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Insecurity: Private securities ask FG to permit its members to carry arms

Published by The Nation


The Association of Licensed Private Security Practitioners of Nigeria (ALPSPN) has urged the Federal Government to grant its members permission to carry arms in order to help solve the lingering security challenges in the country.

ALPSPN has over 1000 licensed security companies with operations across the 36 states of the federation and the Federal Capital Territory (FCT) as members.
National President of the association, Wilson Esangbedo, made the call when he led the executive members of the association to meet with the Minister of Interior, Rauf Aregbesola in Abuja.

Esangbedo, who lamented the numerous security challenges bedeviling the country at this moment, claimed that: “Research has shown that countries where private guards carry arms appear to experience better security”, adding that “examples in Africa are Rwanda, Morocco and South Africa.”

Section 17 of Private Guard Decree, 1986 as amended in 2004 expressly forbids private security guards from carrying arms and ALPSPN’s president said this placed members of the association at a disadvantaged position whilst limiting their potentials to help reduce insecurity across the nation.

While calling for further amendment of the law to allow private security guards to carry arms, Esangbedo stressed that the move will free up about 216,000 policemen for core police duties.

The ALPSPN president also called on the Federal Government to recognize its members as part of the country’s national security architecture, insisting:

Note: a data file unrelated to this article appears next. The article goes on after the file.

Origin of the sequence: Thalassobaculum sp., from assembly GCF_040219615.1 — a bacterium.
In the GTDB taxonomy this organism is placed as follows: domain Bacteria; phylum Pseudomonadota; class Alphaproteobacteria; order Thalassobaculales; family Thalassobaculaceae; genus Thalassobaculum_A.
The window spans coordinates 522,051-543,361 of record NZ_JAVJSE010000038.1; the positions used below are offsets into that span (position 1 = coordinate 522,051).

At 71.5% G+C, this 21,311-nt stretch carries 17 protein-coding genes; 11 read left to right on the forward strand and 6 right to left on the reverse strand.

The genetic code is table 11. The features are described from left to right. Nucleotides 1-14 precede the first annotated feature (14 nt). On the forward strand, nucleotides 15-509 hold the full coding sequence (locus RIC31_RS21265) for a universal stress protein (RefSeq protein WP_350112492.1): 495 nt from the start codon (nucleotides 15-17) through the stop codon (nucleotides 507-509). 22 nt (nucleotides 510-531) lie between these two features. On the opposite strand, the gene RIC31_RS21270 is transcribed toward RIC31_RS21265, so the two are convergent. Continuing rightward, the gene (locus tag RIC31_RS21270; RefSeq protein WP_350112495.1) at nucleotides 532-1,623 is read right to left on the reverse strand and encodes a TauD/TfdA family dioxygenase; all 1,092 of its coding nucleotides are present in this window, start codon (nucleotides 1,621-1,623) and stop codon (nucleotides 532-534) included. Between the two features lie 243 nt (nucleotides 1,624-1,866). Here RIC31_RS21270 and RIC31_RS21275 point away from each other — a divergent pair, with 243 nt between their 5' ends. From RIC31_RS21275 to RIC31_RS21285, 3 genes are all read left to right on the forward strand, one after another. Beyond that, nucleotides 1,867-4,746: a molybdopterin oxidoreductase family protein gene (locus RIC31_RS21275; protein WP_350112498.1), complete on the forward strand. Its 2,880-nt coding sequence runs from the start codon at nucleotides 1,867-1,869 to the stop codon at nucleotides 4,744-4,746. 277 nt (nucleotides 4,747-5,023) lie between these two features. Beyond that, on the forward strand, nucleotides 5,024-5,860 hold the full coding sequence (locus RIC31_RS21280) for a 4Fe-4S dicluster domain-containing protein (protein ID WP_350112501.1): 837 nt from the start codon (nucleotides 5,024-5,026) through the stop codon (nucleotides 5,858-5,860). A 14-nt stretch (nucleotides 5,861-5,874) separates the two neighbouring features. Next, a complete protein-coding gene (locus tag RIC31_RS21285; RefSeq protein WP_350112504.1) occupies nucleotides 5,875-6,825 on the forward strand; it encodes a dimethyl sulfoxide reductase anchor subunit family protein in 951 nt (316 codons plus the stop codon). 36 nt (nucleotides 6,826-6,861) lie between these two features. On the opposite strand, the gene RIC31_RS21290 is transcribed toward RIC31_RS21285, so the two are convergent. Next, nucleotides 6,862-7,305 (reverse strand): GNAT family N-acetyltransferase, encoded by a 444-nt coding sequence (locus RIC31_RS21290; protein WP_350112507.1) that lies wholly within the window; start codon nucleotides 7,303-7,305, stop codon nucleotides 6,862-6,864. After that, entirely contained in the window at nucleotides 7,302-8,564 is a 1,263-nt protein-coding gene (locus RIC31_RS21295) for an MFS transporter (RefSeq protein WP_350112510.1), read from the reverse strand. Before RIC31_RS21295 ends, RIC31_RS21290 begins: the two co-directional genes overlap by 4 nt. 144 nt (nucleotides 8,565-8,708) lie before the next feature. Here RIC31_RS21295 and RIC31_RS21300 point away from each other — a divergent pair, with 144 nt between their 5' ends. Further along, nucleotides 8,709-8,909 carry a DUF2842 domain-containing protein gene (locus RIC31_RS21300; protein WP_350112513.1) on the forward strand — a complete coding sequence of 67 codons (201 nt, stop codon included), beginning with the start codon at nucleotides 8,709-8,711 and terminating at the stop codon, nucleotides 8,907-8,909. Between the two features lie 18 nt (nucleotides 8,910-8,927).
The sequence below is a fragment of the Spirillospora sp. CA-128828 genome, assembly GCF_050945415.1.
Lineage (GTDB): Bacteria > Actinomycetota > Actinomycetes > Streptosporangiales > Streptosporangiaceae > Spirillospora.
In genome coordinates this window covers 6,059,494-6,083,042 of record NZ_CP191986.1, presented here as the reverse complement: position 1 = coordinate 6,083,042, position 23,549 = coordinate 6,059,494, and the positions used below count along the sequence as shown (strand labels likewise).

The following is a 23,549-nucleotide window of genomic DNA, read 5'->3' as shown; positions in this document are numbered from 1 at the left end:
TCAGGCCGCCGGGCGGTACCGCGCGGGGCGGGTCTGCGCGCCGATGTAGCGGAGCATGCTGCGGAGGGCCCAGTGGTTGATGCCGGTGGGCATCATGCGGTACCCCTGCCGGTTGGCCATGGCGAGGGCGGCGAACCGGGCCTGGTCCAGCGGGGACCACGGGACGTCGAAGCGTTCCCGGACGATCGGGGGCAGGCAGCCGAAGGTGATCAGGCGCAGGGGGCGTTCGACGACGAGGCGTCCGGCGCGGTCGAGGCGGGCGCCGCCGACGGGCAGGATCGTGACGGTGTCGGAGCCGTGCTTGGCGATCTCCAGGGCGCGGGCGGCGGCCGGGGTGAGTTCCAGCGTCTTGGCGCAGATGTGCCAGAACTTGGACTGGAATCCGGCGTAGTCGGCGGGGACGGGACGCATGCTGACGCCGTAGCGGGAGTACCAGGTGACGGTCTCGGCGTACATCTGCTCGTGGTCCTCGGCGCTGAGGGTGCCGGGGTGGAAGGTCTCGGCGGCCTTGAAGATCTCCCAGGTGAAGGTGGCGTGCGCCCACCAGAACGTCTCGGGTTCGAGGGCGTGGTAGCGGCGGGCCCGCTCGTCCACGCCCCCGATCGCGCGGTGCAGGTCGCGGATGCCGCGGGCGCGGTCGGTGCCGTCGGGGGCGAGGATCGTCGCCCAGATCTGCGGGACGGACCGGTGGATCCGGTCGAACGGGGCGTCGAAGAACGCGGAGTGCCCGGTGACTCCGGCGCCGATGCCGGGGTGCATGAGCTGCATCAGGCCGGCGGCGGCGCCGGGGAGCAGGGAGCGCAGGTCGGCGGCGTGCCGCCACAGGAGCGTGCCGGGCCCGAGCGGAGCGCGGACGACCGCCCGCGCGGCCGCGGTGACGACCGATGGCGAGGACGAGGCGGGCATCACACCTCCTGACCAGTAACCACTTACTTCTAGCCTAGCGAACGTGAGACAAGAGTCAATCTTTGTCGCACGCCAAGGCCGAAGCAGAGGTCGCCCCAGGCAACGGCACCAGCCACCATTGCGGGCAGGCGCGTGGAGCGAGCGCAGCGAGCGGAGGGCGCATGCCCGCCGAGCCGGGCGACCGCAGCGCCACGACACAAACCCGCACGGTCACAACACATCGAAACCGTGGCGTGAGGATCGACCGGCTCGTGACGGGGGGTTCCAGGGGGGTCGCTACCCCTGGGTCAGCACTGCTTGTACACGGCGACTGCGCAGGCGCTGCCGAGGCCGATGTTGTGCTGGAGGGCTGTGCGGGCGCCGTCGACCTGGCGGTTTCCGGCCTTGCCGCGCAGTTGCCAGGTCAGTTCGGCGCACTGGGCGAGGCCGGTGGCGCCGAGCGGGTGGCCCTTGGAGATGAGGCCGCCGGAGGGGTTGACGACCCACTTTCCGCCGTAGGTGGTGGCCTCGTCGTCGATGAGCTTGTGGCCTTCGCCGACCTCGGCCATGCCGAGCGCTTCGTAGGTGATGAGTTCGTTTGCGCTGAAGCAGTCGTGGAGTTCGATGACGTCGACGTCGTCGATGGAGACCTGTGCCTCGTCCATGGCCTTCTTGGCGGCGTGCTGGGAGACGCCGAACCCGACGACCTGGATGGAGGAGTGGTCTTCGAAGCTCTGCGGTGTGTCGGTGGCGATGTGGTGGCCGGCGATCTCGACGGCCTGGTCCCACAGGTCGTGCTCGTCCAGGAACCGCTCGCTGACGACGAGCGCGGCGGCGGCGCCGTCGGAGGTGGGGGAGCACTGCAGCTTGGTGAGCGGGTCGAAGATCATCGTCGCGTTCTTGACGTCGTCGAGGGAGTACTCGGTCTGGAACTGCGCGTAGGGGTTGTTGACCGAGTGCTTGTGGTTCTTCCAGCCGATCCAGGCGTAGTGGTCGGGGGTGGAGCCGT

“We request for a seat in the National Security Council where we can proffer our ideas on how we can strengthen national security efforts and initiatives”.

While responding, the Minister of Interior, who commended the ALPSPN for its contribution to security of lives and property in the country, said the current government was carrying out a general overhauling of the private security guards structure.

There are over 100 registration requests unattended to and Aregbesola said: “Reasons for holding back registration of private security guard companies is to ensure that we don’t register just anybody under this government. We want to be sure of the integrity of people involved.”

“Secondly, we are working on regulation that will encourage efficiency. We are packaging regulation that will make you smart, efficient and effective.”

While promising to recommend reforms that will put the ALPSPN members on a strong footing to contribute to national security, the Minister charged the executives to enforce discipline amongst members.

He also called for more collaboration between the ALPSPN members and state security architecture for intelligence sharing.

Aregbesola, however, declined comment on the call by ALPSPN for the federal government to grant its members permission to carry arms, but advised the body to be discipline, loyal and dedicated to duty so as to curb the ongoing security crisis in the country.

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